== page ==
Spacesuits for the next generation

NASA has unveiled two new spacesuit designs that will be used for the Artemis program moon missions.
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spacesuit, artemis suit, orion suit

Source | NASA

Last week NASA (Washington, D.C., U.S.) unveiled two new spacesuit designs — a new Exploration Extravehicular Mobility Unit (xEMU) and the Orion Crew Survival System (OCSS) suit — that will be used for the Artemis program moon missions. The next-generation spacesuits were presented by Amy Ross, a spacesuit engineer at NASA’s Johnson Space Center, and NASA Administrator Jim Bridenstine on Tuesday, October 15, 2019 at NASA Headquarters in Washington D.C. The suits were demonstrated by Kristine Davis, a spacesuit engineer at NASA’s Johnson Space Center and Dustin Gohmert, Orion Crew Survival Systems Project Manager at NASA’s Johnson Space Center, who wore the xEMU and OCSS respectively.

spacesuit, artemis suit

Artemis generation xEMU spacesuit  Source | NASA

The xEMU suit offers much improved range of mobility over suits currently in use for extravehicular activity (EVA) and certainly over suits worn for the Apollo era moonwalks, which evoke images of stiff-legged astronauts bunny-hopping across the lunar surface. Circular bearings in the shoulders and waist of the new xEMU, as well as 3 bearings in the legs allow the wearer to walk and perform tasks much more easily than spacesuits have allowed in the past. The suit has a rear-entry hatch making it easier to for astronauts to suit-up. The suit is also modular in its design so that it can be configured for spacewalks or for planetary surfaces and different environments – plus its modular nature makes it easy to update as technologies evolve.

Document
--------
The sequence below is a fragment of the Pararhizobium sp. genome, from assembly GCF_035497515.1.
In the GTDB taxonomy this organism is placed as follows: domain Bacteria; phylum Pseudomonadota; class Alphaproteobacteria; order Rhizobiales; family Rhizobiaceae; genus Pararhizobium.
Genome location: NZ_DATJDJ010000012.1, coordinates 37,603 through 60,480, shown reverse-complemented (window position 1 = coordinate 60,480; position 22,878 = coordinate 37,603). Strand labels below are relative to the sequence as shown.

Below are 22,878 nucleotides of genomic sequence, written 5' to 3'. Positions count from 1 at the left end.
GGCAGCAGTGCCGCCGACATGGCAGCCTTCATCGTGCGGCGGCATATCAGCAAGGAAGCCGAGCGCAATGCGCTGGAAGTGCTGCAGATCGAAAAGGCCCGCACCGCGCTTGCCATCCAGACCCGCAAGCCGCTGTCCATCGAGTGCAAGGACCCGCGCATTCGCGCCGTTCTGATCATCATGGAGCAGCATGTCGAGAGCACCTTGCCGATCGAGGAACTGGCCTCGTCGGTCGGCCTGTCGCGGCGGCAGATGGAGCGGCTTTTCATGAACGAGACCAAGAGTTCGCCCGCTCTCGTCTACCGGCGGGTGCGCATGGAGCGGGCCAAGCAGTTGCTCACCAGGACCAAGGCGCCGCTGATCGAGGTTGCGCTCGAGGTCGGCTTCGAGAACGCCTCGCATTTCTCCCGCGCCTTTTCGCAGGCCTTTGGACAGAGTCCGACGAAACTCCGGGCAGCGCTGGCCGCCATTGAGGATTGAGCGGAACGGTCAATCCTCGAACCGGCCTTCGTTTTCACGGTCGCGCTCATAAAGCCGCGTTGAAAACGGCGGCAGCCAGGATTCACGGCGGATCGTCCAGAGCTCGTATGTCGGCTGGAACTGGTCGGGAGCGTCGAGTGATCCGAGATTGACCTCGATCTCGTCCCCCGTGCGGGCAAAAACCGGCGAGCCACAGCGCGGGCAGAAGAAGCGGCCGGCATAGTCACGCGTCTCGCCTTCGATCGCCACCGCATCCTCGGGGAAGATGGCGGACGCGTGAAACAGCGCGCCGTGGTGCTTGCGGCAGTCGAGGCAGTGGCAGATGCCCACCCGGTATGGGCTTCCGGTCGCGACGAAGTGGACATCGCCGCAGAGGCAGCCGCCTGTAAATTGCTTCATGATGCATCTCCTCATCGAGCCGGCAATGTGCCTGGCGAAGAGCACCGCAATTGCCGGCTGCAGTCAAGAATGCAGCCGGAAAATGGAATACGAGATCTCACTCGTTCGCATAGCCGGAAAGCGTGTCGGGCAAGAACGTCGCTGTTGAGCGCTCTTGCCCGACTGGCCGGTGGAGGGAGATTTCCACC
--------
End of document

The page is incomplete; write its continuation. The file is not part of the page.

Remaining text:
The new xEMU appears to have much in common with NASA’s Mark 3 space suit design, a NASA technology demonstrator aimed at enabling surface exploration and also NASA’s Z-2 spacesuit prototype, which was designed specifically for Mars. Both the Mark 3 and the Z-2 were built by ILC Dover (Frederica, Del., U.S.) and both feature carbon/epoxy torso and hip elements in the design. (Learn more about NASA’s Z-2 spacesuit prototype here.)


spacesuit, orion suit

Orion Crew Survival System spacesuit  Source | NASA

NASA also revealed the OCSS spacesuit, designed as a pressurized launch and entry suit for Orion crewmembers. In the event of loss of cabin pressure, the OCSS can sustain an astronaut for up to six days. Improvements to the suit over shuttle-era launch entry suits (LES) include a lighter, stronger helmet, updated communications equipment, an improved cooling system, touch screen compatable gloves, improved fire resistance and CO2 scrubbing.

While NASA has not released details on the materials incorporated into its new spacesuit designs, it’s probably a safe bet that a fair amount composites are involved. Shuttle era launch entry suits featured an outer layer of DuPont’s (Richmond, Va., U.S.) flame-resistant meta-aramid Nomex, and previous Extravehicular Mobility Units (EMUs) have utilized combinations of Nomex, the para-aramid Kevlar (also developed by DuPont) and Gore-Tex, a waterproof, breathable fabric membrane manufactured by W.L. Gore & Assoc. (Newark, Del., U.S.).